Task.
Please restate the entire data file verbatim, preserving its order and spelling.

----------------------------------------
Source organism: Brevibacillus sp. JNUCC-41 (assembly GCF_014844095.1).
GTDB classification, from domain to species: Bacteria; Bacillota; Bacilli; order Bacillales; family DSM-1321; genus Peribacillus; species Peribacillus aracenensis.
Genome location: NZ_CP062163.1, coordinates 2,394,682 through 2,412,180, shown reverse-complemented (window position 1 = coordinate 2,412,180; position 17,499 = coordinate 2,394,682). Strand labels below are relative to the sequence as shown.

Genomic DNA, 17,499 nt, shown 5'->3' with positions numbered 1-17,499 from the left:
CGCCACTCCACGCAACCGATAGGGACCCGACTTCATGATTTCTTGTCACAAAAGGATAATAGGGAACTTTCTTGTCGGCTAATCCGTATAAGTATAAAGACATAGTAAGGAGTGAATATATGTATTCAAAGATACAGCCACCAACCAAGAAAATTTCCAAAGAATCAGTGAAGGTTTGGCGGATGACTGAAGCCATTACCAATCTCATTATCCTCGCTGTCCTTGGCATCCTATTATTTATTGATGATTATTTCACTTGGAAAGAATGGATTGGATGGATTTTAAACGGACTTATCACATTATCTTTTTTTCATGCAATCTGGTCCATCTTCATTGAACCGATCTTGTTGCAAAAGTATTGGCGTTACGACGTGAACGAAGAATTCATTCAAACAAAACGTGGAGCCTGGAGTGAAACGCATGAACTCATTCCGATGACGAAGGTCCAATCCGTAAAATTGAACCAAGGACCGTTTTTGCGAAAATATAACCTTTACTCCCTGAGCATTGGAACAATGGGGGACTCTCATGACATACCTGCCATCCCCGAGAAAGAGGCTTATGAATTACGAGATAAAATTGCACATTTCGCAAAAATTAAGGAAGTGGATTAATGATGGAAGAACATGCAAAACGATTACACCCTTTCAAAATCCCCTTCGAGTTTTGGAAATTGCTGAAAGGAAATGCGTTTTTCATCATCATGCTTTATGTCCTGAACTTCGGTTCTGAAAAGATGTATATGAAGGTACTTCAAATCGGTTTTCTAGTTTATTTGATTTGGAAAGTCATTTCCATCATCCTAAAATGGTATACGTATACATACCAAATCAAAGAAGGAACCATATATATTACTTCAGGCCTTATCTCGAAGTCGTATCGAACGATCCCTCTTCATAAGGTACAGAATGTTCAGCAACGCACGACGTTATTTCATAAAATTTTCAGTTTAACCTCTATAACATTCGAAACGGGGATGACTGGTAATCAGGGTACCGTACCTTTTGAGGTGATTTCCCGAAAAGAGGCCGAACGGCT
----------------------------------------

Source organism: Brevibacillus sp. JNUCC-41 (assembly GCF_014844095.1).
GTDB classification, from domain to species: Bacteria; Bacillota; Bacilli; order Bacillales; family DSM-1321; genus Peribacillus; species Peribacillus aracenensis.
Genome location: NZ_CP062163.1, coordinates 2,394,682 through 2,412,180, shown reverse-complemented (window position 1 = coordinate 2,412,180; position 17,499 = coordinate 2,394,682). Strand labels below are relative to the sequence as shown.

Genomic DNA, 17,499 nt, shown 5'->3' with positions numbered 1-17,499 from the left:
CGCCACTCCACGCAACCGATAGGGACCCGACTTCATGATTTCTTGTCACAAAAGGATAATAGGGAACTTTCTTGTCGGCTAATCCGTATAAGTATAAAGACATAGTAAGGAGTGAATATATGTATTCAAAGATACAGCCACCAACCAAGAAAATTTCCAAAGAATCAGTGAAGGTTTGGCGGATGACTGAAGCCATTACCAATCTCATTATCCTCGCTGTCCTTGGCATCCTATTATTTATTGATGATTATTTCACTTGGAAAGAATGGATTGGATGGATTTTAAACGGACTTATCACATTATCTTTTTTTCATGCAATCTGGTCCATCTTCATTGAACCGATCTTGTTGCAAAAGTATTGGCGTTACGACGTGAACGAAGAATTCATTCAAACAAAACGTGGAGCCTGGAGTGAAACGCATGAACTCATTCCGATGACGAAGGTCCAATCCGTAAAATTGAACCAAGGACCGTTTTTGCGAAAATATAACCTTTACTCCCTGAGCATTGGAACAATGGGGGACTCTCATGACATACCTGCCATCCCCGAGAAAGAGGCTTATGAATTACGAGATAAAATTGCACATTTCGCAAAAATTAAGGAAGTGGATTAATGATGGAAGAACATGCAAAACGATTACACCCTTTCAAAATCCCCTTCGAGTTTTGGAAATTGCTGAAAGGAAATGCGTTTTTCATCATCATGCTTTATGTCCTGAACTTCGGTTCTGAAAAGATGTATATGAAGGTACTTCAAATCGGTTTTCTAGTTTATTTGATTTGGAAAGTCATTTCCATCATCCTAAAATGGTATACGTATACATACCAAATCAAAGAAGGAACCATATATATTACTTCAGGCCTTATCTCGAAGTCGTATCGAACGATCCCTCTTCATAAGGTACAGAATGTTCAGCAACGCACGACGTTATTTCATAAAATTTTCAGTTTAACCTCTATAACATTCGAAACGGGGATGACTGGTAATCAGGGTACCGTACCTTTTGAGGTGATTTCCCGAAAAGAGGCCGAACGGCT